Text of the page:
As the head engineer on Devs, she leads the oddball team that also includes Cailee Spaeny‘s ambitious and brilliant young coder Lyndon and Stephen McKinley Henderson‘s tech-world veteran Stewart, who’s not just brilliant but also wise. Stewart often serves as the voice of conscience and concern, never more so than when he’s speaking to the very real-world fear that the future of humanity is no longer in the hands of countries, but privatized corporations led by money-hungry honchos and over-ambitious inventors; neither of whom are knowledgable of or interested in history, art, literature or culture. (There’s a great Shakespeare joke in the final episodes that’s as nerdy and understated as it gets.) Stewart stands opposed to those who would lead us into a new world without appreciating or understanding what made the old world beautiful.

With eight hours to dig into such philosophical debates and the implications of our ever more rapidly-advancing technology, Devs can be inconsistent and occasionally threatens to teeter too far intellectualism over emotional storytelling. But Garland is a wry and clever writer, layering in emotional punches and slow-burn character reveals that keep the material gripping even at its most ponderous moments. It’s an elliptical story, that tells you everything you need to know from the get-go in broad strokes before cycling inward towards greater complexity and nuance with each episode until it arrives at its core truth. Your mileage may vary on whether the destination is worth the long journey, and there’s no doubt that Devs lacks the sheer force of impact that comes with Garland’s tightly wound feature scripts, but even if some final reveals feel somewhat underwhelming, each opens a new Pandora’s Box of existential quandaries.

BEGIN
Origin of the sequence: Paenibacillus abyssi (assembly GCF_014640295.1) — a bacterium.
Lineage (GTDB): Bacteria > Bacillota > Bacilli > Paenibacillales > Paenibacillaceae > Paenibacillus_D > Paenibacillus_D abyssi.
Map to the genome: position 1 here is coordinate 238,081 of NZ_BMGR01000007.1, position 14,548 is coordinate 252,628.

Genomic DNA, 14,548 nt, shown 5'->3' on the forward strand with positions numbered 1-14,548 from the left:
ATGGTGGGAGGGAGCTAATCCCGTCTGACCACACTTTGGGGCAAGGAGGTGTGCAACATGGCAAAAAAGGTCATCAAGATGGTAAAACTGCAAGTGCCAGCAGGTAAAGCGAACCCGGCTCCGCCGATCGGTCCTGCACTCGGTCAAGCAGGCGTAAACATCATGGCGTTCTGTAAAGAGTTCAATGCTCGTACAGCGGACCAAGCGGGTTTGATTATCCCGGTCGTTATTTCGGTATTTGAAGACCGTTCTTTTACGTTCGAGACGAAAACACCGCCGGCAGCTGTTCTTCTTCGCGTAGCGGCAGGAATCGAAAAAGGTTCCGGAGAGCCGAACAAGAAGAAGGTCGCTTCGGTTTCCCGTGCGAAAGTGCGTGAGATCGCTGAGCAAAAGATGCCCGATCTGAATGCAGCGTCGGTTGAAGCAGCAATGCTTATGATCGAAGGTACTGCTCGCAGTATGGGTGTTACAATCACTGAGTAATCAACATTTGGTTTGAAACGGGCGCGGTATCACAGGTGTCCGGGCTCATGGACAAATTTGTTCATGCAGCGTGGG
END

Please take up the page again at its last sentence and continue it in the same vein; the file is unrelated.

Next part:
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Image via Miya Mizuno/FX